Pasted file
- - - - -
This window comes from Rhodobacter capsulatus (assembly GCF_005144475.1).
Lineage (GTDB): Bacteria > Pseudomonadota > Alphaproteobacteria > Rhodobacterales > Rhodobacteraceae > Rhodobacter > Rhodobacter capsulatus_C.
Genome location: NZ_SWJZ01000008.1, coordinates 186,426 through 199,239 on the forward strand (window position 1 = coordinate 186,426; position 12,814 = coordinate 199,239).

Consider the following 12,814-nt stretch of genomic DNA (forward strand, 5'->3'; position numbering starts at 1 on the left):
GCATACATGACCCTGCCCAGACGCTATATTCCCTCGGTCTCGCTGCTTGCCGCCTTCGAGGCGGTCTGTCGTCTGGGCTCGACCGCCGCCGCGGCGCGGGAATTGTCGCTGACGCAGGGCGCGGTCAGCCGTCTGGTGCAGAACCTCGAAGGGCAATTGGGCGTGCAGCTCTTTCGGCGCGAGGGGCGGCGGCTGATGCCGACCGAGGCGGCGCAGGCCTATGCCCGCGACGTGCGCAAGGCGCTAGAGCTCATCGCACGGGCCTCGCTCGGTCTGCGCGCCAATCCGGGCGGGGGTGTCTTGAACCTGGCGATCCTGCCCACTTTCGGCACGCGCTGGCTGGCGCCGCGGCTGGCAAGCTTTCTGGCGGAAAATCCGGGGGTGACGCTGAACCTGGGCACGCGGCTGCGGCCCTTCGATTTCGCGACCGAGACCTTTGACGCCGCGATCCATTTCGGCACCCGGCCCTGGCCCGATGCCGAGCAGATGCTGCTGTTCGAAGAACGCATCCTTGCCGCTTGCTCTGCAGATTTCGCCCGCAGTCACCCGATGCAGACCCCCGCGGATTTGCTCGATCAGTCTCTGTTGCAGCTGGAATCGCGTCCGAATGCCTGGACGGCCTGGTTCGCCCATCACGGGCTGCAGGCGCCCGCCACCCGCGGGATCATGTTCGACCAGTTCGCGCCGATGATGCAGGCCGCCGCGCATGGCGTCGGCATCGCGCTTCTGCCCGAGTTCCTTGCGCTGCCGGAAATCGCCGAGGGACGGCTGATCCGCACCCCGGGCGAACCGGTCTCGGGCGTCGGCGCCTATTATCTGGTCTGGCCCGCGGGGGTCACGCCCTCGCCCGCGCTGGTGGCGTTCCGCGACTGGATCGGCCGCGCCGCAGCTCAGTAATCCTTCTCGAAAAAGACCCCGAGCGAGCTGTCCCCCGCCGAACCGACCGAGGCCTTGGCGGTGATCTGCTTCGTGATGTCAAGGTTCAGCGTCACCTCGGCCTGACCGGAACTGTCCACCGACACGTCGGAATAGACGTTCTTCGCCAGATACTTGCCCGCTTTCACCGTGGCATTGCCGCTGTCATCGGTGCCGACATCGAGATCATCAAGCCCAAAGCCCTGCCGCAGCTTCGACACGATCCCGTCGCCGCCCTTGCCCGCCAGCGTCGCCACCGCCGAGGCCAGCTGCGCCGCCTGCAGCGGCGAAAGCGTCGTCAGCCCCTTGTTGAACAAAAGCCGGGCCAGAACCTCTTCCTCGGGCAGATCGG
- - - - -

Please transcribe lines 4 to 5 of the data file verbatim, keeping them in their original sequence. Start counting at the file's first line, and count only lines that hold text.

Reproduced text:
Consider the following 12,814-nt stretch of genomic DNA (forward strand, 5'->3'; position numbering starts at 1 on the left):
GCATACATGACCCTGCCCAGACGCTATATTCCCTCGGTCTCGCTGCTTGCCGCCTTCGAGGCGGTCTGTCGTCTGGGCTCGACCGCCGCCGCGGCGCGGGAATTGTCGCTGACGCAGGGCGCGGTCAGCCGTCTGGTGCAGAACCTCGAAGGGCAATTGGGCGTGCAGCTCTTTCGGCGCGAGGGGCGGCGGCTGATGCCGACCGAGGCGGCGCAGGCCTATGCCCGCGACGTGCGCAAGGCGCTAGAGCTCATCGCACGGGCCTCGCTCGGTCTGCGCGCCAATCCGGGCGGGGGTGTCTTGAACCTGGCGATCCTGCCCACTTTCGGCACGCGCTGGCTGGCGCCGCGGCTGGCAAGCTTTCTGGCGGAAAATCCGGGGGTGACGCTGAACCTGGGCACGCGGCTGCGGCCCTTCGATTTCGCGACCGAGACCTTTGACGCCGCGATCCATTTCGGCACCCGGCCCTGGCCCGATGCCGAGCAGATGCTGCTGTTCGAAGAACGCATCCTTGCCGCTTGCTCTGCAGATTTCGCCCGCAGTCACCCGATGCAGACCCCCGCGGATTTGCTCGATCAGTCTCTGTTGCAGCTGGAATCGCGTCCGAATGCCTGGACGGCCTGGTTCGCCCATCACGGGCTGCAGGCGCCCGCCACCCGCGGGATCATGTTCGACCAGTTCGCGCCGATGATGCAGGCCGCCGCGCATGGCGTCGGCATCGCGCTTCTGCCCGAGTTCCTTGCGCTGCCGGAAATCGCCGAGGGACGGCTGATCCGCACCCCGGGCGAACCGGTCTCGGGCGTCGGCGCCTATTATCTGGTCTGGCCCGCGGGGGTCACGCCCTCGCCCGCGCTGGTGGCGTTCCGCGACTGGATCGGCCGCGCCGCAGCTCAGTAATCCTTCTCGAAAAAGACCCCGAGCGAGCTGTCCCCCGCCGAACCGACCGAGGCCTTGGCGGTGATCTGCTTCGTGATGTCAAGGTTCAGCGTCACCTCGGCCTGACCGGAACTGTCCACCGACACGTCGGAATAGACGTTCTTCGCCAGATACTTGCCCGCTTTCACCGTGGCATTGCCGCTGTCATCGGTGCCGACATCGAGATCATCAAGCCCAAAGCCCTGCCGCAGCTTCGACACGATCCCGTCGCCGCCCTTGCCCGCCAGCGTCGCCACCGCCGAGGCCAGCTGCGCCGCCTGCAGCGGCGAAAGCGTCGTCAGCCCCTTGTTGAACAAAAGCCGGGCCAGAACCTCTTCCTCGGGCAGATCGG